A&I sells them at a much more reasonable price than New Holland.
If they get too smooth they will not start a bale worth a shit in grass especially with NH belts. I would even go and have all the cylinders rebuilt and check and make sure the self contained cylinder that controls tension on the bale is charged up I too just purchased a baler on an auction, Heston 560.
I too just purchased a baler on an auction, Heston 560. Up here the sides just flat wear out about 30 to 40k bales. I only own a half ton Chevy and everyone thought I was crazy to drag it home (400 miles).
Also, there was a local 660 for sale but it had net wrap. If you haul it, take a big block to set the hitch on, that prevents the wobble from the jack and a solid place to pull against with the chain.
I don't know about switching the net wrap, someone else might know.
There is only a bearing on one end and the rest are bushings. I cut them I n half and milled a piece of shaft down with a shoulder to fit inside so its wearing a shaft and not a pipe.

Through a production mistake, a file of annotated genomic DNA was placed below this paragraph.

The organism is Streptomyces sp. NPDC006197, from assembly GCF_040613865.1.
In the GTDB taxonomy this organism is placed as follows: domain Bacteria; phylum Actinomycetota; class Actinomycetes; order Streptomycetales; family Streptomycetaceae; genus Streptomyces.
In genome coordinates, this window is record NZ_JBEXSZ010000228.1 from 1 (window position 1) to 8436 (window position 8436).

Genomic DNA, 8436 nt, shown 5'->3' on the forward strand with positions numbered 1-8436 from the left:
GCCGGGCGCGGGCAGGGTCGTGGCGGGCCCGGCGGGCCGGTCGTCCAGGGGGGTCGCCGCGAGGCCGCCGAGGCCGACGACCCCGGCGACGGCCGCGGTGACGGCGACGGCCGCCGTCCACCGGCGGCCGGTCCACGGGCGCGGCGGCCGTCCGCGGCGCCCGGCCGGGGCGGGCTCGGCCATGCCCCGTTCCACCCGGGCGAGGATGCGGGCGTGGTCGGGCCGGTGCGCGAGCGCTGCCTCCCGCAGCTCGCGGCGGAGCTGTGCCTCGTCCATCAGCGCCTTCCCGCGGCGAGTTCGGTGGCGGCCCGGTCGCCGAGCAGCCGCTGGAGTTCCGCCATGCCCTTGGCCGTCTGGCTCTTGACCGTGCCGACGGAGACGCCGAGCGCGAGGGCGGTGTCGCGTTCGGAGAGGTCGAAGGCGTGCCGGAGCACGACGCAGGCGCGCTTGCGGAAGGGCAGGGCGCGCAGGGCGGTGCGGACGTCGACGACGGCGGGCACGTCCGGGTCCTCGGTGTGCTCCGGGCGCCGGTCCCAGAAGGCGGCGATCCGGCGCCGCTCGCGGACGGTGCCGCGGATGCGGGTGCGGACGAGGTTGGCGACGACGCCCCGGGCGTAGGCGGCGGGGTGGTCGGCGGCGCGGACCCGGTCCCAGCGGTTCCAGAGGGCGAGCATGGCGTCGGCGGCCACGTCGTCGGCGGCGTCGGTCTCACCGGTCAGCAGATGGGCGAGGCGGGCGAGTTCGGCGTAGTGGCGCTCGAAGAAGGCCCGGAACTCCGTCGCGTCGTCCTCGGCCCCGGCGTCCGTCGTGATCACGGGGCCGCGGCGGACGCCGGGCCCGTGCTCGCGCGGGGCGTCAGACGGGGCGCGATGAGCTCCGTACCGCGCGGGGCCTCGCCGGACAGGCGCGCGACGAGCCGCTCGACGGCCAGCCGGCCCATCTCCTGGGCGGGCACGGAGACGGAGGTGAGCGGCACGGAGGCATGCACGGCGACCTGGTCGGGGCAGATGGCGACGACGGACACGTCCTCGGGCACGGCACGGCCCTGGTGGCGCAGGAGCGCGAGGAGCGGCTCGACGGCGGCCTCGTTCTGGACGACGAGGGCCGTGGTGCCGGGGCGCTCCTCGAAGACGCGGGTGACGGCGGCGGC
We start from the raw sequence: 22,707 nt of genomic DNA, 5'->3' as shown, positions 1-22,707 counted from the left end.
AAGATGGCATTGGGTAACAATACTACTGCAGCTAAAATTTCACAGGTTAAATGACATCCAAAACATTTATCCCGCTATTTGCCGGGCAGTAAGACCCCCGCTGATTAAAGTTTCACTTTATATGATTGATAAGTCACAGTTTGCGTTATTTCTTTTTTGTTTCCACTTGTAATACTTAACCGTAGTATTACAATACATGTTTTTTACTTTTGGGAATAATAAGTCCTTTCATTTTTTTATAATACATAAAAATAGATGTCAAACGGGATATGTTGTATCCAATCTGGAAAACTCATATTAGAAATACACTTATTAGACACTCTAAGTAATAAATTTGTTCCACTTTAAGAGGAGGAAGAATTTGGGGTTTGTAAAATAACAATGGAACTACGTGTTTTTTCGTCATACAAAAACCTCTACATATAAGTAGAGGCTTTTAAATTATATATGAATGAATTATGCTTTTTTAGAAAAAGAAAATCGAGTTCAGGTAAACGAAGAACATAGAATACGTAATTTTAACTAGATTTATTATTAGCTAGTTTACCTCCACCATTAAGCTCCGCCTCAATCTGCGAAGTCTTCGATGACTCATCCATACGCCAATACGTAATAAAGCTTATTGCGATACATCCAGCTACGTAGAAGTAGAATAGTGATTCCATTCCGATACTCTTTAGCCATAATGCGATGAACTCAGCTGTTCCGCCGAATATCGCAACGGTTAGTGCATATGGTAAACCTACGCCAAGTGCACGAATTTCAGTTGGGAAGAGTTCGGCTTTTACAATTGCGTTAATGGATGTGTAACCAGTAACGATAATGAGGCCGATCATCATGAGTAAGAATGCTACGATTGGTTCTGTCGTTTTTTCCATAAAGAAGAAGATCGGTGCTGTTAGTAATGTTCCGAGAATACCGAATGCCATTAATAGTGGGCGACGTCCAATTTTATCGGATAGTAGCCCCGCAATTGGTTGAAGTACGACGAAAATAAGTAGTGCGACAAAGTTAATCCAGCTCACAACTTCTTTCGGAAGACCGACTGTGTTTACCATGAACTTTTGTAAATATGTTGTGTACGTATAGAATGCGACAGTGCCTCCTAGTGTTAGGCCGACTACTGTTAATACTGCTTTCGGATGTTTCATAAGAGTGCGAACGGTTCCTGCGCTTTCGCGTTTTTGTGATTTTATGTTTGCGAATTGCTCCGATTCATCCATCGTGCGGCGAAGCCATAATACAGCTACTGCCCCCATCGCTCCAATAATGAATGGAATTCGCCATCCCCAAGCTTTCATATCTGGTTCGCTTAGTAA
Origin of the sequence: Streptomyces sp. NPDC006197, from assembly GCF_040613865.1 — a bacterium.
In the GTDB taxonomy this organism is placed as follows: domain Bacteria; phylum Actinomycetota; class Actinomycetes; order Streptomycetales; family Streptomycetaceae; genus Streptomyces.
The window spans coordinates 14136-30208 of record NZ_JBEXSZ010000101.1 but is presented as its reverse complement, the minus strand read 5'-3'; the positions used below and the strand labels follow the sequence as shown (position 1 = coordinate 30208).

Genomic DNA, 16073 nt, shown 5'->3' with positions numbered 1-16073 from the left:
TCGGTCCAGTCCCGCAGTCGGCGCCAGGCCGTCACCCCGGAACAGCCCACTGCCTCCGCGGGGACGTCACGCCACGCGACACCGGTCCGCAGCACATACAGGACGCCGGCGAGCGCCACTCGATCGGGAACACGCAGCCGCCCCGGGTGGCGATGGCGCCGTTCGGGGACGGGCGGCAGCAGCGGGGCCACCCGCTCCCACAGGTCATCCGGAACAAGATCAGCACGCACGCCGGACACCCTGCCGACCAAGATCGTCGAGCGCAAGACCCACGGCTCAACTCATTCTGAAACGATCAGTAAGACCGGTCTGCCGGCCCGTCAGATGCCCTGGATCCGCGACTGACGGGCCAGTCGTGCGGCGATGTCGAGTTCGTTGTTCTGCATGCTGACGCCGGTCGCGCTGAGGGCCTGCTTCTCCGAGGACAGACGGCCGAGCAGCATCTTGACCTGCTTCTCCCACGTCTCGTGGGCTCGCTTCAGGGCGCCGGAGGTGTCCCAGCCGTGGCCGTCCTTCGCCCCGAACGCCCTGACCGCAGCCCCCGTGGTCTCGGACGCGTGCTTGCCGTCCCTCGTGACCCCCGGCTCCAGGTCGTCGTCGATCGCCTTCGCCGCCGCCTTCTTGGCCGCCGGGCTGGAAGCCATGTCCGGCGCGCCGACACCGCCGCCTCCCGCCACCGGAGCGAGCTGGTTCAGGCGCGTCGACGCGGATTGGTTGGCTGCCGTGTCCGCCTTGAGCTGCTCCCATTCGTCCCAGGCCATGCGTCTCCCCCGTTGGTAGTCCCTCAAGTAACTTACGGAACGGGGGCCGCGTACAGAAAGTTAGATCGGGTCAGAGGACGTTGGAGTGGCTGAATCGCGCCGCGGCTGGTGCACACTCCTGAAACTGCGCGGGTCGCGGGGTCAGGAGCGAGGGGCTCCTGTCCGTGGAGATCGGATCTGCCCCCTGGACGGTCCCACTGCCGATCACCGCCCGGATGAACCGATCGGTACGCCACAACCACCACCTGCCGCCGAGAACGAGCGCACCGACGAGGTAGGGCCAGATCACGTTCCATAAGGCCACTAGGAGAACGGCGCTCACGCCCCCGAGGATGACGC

Pretty much just go through and check every single part that moves, not just the big stuff, everything!!There is nothing better than knowing you have good bearings!! Chances are they need to be replaced or will need to be sooner than later(00) Next look at the belt drive release clutch on the far top left side of the baler. Take all the bands off the pickup and check the cam follower bearings.After that periodically check with a heat gun and crack the window on the cab a listen now and then. Nothing is worse than one of those going and jamming the pickup.If the belts are New Holland ones with the crappy claw splice and the cable take them off and replace them with a rivet style splice. The top one which is dimpled and the bottom one which is smooth have 1/4 inch bars welded on them.We have John Deere belts on ours which is a BIG improvement! They need to be fairly square yet not all rounded off.Shoup has one that is identical to the JD splices only much cheaper for their toll than from JD lol.